Tuesday, April 19, 2011

How to Make Hand-Blown Easter Eggs

I love hand-blown eggs for Easter.
You can enjoy them year after year, and 
they make great gifts.

Here's what you'll need to make your own hand-blown eggs:

a bowl for the yolks
a corsage pin
a nasal aspirator [preferably new :)]

 This year I got some beautiful blue eggs from a friend,
thank you, Bekah.

Use the corsage pin to poke a pin hole in each end of the egg.
 Make the hole a little larger on the bigger end of the egg.

 Swirl the corsage pin inside the egg to break the
 yolk and mix with the egg white.

 Using the nasal aspirator on the end with the small hole,
blow the yolk and egg white through the bigger hole.
{Use slow, steady pressure; the egg can break with too much air pressure.}

 After all of the insides are removed,
rinse out the inside of the egg with water. 
You can insert some water with the aspirator, shake and
then blow out the water. Allow the egg to air dry before decorating.
I usually wait at least a day before decorating.

Decorate as desired . . . paper mache, glue on flowers, buttons, etc. 
or color as you would a hard-boiled egg.
{You will need to remove any colored water from the inside and allow to dry.}

Here are some pretty eggs to inspire you.


I just love this romantic Easter egg created by the talented
Rosemary at Ozma of Odds
She used a paper mache egg with petals and pins,
but you can use glue to apply petals, pearls 
and other pretties to hand-blown eggs.

And . . . how about these beautiful eggs adorned
with buttons, lace and pretty jewels?
Made by Becky at Junk to Joy


love this idea of displaying eggs in silver candle holders
shared by Tammy at Beatrice Banks.

I gave it a try with some blue eggs . . . 


  1. Thanks for the tutorial! The blue eggs are beautiful!!!

  2. ...thank you for the lovely feature!!
    ~ and the tutorial on egg blowing ~
    most of all for the fabulous blue egg inspiration table! Adore the vintage candelabra!!

    xo, Rosemary

  3. Julie, I always wanted to know how to do this..so thank you much ma'am!!!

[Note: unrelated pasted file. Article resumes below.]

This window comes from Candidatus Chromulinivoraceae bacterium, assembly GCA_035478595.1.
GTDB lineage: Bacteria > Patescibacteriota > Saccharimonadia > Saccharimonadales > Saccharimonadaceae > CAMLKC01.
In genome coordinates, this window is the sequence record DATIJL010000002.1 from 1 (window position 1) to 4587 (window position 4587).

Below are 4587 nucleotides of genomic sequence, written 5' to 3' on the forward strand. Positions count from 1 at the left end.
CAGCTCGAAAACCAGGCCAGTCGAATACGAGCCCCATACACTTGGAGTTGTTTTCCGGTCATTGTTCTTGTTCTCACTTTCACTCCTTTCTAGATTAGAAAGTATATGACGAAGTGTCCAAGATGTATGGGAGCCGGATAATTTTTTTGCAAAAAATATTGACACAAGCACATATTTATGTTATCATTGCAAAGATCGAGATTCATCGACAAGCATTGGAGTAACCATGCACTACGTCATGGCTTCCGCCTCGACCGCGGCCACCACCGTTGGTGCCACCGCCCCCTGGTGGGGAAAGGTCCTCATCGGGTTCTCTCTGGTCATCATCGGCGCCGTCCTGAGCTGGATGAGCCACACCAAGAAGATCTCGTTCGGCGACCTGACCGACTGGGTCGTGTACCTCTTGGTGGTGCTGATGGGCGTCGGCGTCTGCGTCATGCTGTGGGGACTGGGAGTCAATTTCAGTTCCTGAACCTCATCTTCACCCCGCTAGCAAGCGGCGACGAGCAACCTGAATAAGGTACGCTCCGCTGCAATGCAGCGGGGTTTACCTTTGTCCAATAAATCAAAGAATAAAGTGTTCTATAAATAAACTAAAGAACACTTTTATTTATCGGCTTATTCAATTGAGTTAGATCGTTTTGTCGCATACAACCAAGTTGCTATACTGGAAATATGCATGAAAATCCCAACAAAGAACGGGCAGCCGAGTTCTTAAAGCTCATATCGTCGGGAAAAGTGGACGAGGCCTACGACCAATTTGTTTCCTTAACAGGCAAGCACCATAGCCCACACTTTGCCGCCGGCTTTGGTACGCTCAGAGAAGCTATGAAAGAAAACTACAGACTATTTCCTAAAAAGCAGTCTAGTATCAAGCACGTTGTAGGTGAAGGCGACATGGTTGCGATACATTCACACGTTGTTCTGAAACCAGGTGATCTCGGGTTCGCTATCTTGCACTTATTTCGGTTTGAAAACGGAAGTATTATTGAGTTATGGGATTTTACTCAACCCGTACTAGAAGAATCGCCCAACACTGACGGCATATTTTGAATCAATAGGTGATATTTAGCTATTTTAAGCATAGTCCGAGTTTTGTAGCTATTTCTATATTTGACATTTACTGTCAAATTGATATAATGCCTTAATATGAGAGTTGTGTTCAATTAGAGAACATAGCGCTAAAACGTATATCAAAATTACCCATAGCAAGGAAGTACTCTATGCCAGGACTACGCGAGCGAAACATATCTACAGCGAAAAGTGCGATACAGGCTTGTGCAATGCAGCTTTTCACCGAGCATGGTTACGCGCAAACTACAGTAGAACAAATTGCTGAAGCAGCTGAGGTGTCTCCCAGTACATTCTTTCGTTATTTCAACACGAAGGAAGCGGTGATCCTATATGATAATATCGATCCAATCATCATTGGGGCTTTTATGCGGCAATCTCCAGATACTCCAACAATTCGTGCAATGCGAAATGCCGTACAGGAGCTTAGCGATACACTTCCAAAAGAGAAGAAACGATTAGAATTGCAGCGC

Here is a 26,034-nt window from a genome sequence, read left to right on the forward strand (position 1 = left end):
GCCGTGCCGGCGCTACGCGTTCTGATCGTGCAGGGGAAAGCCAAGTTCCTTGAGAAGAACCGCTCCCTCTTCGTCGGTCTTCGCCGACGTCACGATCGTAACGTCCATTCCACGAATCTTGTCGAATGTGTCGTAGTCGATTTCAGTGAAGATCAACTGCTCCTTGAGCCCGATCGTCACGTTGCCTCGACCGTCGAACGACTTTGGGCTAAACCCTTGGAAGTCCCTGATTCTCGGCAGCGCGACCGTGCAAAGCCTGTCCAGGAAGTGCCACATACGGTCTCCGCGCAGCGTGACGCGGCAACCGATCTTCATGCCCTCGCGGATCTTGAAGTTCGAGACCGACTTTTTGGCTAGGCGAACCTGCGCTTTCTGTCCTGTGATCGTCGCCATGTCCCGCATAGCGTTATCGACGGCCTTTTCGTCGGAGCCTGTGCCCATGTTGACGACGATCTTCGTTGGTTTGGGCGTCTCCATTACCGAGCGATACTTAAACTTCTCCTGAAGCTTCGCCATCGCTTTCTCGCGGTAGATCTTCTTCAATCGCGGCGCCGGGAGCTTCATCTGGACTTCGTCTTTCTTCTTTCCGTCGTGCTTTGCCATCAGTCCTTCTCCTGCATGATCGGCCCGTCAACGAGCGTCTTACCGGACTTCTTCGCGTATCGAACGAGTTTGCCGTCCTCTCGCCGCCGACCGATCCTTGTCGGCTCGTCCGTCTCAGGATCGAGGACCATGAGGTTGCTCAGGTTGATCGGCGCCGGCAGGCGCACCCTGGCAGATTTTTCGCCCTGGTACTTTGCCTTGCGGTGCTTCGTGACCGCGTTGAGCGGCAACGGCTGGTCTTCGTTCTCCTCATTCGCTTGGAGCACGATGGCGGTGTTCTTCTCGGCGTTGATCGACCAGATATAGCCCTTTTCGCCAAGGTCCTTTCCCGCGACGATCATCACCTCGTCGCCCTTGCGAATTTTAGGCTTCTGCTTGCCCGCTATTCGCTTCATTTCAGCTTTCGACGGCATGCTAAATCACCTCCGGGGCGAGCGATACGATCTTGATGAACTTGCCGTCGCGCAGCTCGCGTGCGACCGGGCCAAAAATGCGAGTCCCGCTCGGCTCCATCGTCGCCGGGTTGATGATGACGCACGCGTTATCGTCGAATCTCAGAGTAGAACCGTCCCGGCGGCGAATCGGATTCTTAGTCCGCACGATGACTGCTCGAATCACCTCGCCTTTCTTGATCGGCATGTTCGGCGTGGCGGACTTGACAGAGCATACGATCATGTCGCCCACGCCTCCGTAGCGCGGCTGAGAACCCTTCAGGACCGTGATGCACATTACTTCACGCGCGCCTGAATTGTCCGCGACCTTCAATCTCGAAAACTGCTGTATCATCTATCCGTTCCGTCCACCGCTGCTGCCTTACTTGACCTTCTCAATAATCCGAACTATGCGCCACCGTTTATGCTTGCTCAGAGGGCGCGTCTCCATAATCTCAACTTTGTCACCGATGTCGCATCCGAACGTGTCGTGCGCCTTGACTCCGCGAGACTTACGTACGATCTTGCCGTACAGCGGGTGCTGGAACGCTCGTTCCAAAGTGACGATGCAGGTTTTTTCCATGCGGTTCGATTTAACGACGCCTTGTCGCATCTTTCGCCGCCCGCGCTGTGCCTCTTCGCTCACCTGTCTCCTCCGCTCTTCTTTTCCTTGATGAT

4. This is great and very helpful!! Thank you!!

  5. Hi Julie!
    Thank you so much for this tutorial. I was looking for something fun to do with my girls for Easter holiday. They are past the egg dying age (although I am not-lol!) My oldest is off to college next year and my youngest - not that far behind, yet I picked up a kit today at the store to make glitter eggs. Hmmm...is someone having a hard time letting the chikadees grow up? Maybe
    Hope you have a greta week.

  6. Your table looks so pretty with your eggs. We actually have a chicken that lays blue green eggs and we love them. They are so pretty.

    Hope you are doing great and staying a good kind of busy with your shop.

    I've decided that you are my Etsy angel.


  7. Hi Julie,
    Believe it or not I was wondering how to do this technique...Yay! Now I know. Thanks for sharing. Can't wait to try it out.

    Hugs and Smiles,
    ♥Ana~A Petite Cottage

  8. NOW I see this about the aspirator? I spent last week blowing my sinuses out the old fashioned way. I made a mess, too, and have little holes on some of them that I forgot to spackle.

    I love this entire post, and if I have a few minutes before the weekend, I want to try to add a bit more creativity to my boring old painted ones.

  9. Great tutorial! Thanks so much for sharing this. I love the decorated eggs you pictured. Your blue eggs look so pretty in the candlestick holders. What a great idea.

  10. I haven't made hand-blown eggs in years, but your post brings back lots of fun memories! LOVE the eggs on the silver candlesticks, too! Happy Easter to you and yours.

  11. Your blue eggs in the candelabra is adorable. I love that scene. Thanks for the tutorial - I've only done hard boiled so I may try it.

  12. Okay. Am I the only one who asks, are the eggs died or naturally blue? Anyway, very very nice instructions and ideas. (coming from Brambleberry's link). Thanks, Jenn

  13. PS love the wiggly eared bunny at the top! And, great blog name. Jenn

  14. Hi Julie,
    Sorry for not getting back to you sooner, been very busy. About my pillows, I paint by hand directly on the fabric using fabric paint and small brushes, it is not a quick or easy process, but I like it better than printing directly on the fabric or using the citra-solve method. The fabric paint you can wash it and nothing will happen to it, the other two options I really don't know. If you need anything else, please let me know, I will be glad to help.
    Beautiful table setting!
    XXX Ido


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